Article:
When trying to get a handle on investor sentiment, the benchmark of choice for many market-watchers is the CBOE S&P 500 Volatility Index, or VIX. However, this popular “fear gauge” only offers a snapshot of implied volatility, or relative pricing levels, for equity index options, which might not necessarily tell us all we need to know about the mood on The Street.
In “The Biggest Myth About the Fed,” David Beckworth, an assistant professor of economics at Western Kentucky University, suggests that the pessimists are wrong to be concerned about what Mr. Bernanke and Co. are up to. The notion that current benign market conditions are a reason for optimism sums up just how out of touch with reality most academic economists (and other alleged experts, including journalists-cum-forecasters who parrot this nonsense) are.
By this sort of logic:
- Mid-2005 was the right time to be optimistic on housing
- January-2007 was the right time to be optimistic on the banking sector
- The spring of 2007 was the right time to be optimistic on credit markets
- The fall of 2007 was the right time to be optimistic on global equity markets
- Mid-2008 was the right time to be optimistic on commodities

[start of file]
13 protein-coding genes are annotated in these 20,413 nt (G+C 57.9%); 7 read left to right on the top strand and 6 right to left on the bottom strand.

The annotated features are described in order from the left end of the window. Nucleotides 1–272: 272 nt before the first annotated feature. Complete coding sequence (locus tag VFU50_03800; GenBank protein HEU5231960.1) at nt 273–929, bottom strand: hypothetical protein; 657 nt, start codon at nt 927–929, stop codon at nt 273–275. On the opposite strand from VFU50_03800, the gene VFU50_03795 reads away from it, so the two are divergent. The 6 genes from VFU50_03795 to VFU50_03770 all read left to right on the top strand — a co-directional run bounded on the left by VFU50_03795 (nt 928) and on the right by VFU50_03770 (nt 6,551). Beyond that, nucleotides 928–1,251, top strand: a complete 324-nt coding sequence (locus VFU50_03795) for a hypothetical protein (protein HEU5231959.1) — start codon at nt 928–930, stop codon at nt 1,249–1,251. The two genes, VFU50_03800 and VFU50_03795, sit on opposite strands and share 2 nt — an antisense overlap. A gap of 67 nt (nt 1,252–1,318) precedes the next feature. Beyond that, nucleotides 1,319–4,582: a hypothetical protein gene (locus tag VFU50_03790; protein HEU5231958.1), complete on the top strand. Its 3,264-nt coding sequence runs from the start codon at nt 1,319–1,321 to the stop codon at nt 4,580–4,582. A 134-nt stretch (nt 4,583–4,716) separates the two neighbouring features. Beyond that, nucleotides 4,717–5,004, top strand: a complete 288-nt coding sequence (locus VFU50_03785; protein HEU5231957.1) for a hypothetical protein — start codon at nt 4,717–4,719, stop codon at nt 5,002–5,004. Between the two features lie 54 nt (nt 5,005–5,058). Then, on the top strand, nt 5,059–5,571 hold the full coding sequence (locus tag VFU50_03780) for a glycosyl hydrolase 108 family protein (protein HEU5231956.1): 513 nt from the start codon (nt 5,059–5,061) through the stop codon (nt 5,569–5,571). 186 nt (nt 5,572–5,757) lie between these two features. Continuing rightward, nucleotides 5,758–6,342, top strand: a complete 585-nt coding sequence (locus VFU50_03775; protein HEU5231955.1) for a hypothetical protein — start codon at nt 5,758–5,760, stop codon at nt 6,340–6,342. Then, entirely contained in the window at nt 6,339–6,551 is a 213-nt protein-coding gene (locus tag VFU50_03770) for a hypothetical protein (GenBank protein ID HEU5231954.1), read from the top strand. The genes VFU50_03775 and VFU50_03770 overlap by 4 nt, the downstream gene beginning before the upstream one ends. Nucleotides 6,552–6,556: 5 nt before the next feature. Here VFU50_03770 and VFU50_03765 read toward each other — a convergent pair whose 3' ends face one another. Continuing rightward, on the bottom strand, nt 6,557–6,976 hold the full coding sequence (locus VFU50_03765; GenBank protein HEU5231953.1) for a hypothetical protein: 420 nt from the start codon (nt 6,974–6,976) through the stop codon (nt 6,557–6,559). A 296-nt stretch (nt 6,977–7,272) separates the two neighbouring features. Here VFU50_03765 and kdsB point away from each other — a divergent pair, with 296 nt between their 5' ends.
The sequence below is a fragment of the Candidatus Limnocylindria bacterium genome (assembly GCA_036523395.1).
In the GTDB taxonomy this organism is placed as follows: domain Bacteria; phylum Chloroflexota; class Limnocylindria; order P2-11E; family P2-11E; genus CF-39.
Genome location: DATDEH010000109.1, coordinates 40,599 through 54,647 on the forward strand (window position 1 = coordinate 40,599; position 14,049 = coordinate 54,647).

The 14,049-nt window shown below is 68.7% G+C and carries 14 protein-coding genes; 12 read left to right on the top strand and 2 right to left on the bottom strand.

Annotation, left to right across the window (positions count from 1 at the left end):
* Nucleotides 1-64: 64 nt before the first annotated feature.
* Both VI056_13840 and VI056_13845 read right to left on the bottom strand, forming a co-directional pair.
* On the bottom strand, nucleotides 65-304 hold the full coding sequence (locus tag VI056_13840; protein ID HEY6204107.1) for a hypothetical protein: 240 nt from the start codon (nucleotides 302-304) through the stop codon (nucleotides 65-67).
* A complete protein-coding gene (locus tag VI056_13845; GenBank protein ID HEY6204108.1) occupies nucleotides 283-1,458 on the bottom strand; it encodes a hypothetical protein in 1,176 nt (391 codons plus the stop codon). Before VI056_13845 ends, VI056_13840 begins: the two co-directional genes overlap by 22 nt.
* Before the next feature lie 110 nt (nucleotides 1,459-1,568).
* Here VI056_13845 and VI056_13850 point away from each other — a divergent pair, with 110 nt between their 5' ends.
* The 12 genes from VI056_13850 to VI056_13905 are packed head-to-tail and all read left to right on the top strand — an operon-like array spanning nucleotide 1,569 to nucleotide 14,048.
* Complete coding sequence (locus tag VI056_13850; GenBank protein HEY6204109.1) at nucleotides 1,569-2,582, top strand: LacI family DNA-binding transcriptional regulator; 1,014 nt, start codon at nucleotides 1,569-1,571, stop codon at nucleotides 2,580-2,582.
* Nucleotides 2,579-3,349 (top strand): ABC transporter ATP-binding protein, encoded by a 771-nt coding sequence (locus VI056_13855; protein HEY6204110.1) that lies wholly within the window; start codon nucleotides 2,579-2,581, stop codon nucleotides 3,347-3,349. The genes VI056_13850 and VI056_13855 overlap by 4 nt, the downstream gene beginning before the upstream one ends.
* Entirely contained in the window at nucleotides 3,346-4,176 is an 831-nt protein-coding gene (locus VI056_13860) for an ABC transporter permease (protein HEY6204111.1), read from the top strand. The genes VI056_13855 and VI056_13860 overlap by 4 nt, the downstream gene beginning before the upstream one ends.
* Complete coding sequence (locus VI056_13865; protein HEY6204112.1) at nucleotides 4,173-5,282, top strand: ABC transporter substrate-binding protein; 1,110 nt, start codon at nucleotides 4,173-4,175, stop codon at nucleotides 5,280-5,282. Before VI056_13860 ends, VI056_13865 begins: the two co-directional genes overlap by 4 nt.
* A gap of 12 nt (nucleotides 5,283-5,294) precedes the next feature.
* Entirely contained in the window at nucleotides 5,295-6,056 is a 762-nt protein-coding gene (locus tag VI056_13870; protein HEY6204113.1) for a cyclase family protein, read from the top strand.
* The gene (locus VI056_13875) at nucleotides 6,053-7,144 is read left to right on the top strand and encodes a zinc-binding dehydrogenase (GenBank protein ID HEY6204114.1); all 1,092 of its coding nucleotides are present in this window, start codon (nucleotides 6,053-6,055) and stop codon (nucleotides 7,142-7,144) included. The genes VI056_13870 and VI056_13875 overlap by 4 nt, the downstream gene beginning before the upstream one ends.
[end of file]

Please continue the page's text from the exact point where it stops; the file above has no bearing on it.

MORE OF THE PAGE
- This past September was the right time to be optimistic on technology stocks
Of course, we know how those all worked out (hint: not well).
While everyone and their pet rabbit 'Dave' in the media seems to 'believe', there’s plenty of debate about—and money riding on—the question of whether we are in the midst of a sustainable recovery in the housing market. Nobody knows for sure, of course, but there are plenty of reasons to be pessimistic. While it is easy to focus on the traditional indicators of supply and demand and start believing that the long-awaited recovery in the property market has arrived at last, the fact is that much has changed in the wake of the events of the past decade, a development that is likely to weigh on prices for many years to come.